FRANCE — This week, the leading coalition of Iranian democratic activists, the National Council of Resistance of Iran (NCRI) released a detailed report. It concerned the various wealthy institutions that are controlled by Supreme Leader Ali Khamenei. The report outlined the Iranian regime’s access to hundreds of billions of dollars in untapped funds. These funds that could be used to address Iran’s out-of-control COVID-19 crisis.
Additionally, the reports clarifies some of the essential reasons why the theocratic dictatorship should not gain relief from economic sanctions, even under the current conditions.
The relevant information is vitally important. Many Western policymakers have shown sensitivity to the regime’s efforts to exploit the coronavirus pandemic. They argue for the release of frozen assets and the restoration of Iran’s access to foreign markets. The Trump administration faces a growing chorus of appeals on this issue from within America’s liberal political circles and some international interlocutors.
Chances of the administration yielding to calls for a return to conciliation and appeasement remain slim.
As long as those liberal voices remain part of the Western policy landscape, Iran will have insufficient incentive to bow to foreign pressure. This remains a dangerous situation, both global stability and for the Iranian people themselves. Iran’s coronavirus outbreak greatly amplifies this danger, creating a situation that leaves countless Iranians fighting for their lives, in absence of support from their own government.
Earlier in April, a member of the Iranian Health Ministry task force dealing with the outbreak stated that the number of cases in the Islamic Republic has most likely risen to about half a million. The NCRI, on the other hand, estimates that the total number of infections can already be measured in the millions. They report that more than 30,000 COVID-19 cases have been fatal.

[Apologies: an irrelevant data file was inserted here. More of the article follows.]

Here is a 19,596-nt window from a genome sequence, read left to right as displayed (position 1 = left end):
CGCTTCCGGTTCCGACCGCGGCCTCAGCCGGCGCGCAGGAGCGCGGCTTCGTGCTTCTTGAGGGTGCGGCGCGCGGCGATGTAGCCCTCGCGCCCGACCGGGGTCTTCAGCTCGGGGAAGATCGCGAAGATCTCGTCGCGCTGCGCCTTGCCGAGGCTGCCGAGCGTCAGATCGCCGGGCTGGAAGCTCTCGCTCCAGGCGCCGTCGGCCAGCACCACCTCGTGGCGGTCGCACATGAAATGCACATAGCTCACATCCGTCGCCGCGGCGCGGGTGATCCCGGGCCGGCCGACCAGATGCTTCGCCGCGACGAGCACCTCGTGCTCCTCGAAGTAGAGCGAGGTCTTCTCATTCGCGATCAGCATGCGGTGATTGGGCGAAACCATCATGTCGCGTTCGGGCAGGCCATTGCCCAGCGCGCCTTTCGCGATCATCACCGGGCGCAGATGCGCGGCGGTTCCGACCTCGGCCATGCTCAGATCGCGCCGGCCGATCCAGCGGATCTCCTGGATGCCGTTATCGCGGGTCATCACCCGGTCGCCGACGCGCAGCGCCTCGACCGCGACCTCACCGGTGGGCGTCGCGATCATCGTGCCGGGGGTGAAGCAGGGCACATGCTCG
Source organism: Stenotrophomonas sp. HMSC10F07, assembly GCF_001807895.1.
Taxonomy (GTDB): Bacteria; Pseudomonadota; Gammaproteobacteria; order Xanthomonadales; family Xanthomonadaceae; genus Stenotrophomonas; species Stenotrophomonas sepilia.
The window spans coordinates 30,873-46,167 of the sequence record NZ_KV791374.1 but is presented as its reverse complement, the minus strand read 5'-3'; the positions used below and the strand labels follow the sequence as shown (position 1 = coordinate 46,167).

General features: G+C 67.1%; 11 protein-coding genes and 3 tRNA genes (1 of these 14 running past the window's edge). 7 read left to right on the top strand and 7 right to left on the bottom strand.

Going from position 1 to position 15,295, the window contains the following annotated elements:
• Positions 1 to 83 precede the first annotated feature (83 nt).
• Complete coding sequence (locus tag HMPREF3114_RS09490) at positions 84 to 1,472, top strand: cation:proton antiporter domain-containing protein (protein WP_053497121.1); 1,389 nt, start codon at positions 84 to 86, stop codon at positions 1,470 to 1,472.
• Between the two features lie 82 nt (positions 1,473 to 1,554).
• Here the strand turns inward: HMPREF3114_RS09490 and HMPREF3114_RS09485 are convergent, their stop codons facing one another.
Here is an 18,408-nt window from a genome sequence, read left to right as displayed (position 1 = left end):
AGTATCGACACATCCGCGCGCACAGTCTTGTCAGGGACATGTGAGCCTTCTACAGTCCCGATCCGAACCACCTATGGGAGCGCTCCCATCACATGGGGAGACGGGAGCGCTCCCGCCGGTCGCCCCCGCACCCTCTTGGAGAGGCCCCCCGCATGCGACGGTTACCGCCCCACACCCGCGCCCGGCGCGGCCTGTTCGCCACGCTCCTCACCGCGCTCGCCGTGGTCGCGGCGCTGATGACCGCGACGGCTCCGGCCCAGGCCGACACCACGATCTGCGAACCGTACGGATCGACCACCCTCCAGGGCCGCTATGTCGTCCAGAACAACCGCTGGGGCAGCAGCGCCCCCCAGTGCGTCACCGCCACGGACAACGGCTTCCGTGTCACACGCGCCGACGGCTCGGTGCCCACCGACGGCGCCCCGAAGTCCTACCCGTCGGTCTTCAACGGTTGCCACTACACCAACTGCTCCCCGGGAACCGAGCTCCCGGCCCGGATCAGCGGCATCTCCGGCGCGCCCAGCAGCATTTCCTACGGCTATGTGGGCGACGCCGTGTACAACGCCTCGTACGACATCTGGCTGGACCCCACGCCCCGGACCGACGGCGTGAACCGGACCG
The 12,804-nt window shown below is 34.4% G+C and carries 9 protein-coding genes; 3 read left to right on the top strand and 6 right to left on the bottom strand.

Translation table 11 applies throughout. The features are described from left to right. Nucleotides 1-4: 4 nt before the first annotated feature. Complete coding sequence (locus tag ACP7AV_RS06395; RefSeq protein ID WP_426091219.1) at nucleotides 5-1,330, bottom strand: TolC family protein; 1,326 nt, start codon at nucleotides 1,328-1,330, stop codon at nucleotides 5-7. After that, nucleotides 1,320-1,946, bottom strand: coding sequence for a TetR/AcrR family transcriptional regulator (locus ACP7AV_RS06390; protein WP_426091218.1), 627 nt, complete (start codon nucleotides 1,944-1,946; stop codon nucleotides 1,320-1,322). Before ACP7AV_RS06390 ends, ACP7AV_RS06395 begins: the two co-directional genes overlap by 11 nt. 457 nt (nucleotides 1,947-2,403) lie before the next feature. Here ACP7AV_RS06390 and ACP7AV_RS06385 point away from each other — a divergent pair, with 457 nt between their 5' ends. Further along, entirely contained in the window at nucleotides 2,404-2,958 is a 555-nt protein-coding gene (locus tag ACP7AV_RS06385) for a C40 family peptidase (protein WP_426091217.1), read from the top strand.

The latter figure comes in at six times higher than the regime’s official estimates. But it remains much more consistent with the descriptions of an overwhelmed healthcare system coming from Iranian doctors and nurses.
As the nation hurtled toward that situation, regime authorities seemed considerably more committed to protecting their own narrative of the outbreak than preventing the spread of the virus.
Iran protects its COVID-19 narrative
On February 19, when officials first acknowledged that COVID-19 was claiming lives in the Islamic Republic, state media described fears of an epidemic as a result of “psychological warfare” waged by foreign adversaries.
Two days later, the regime-held its parliamentary elections and urged Iranians of every demographic and health condition to turn out and vote in largely uncontested races. As in past years, the prospective turnout was an important element of the regime’s strategy for fostering an appearance of legitimacy.
The same held true for participation in celebrations earlier that month of the anniversary of the Iranian Revolution.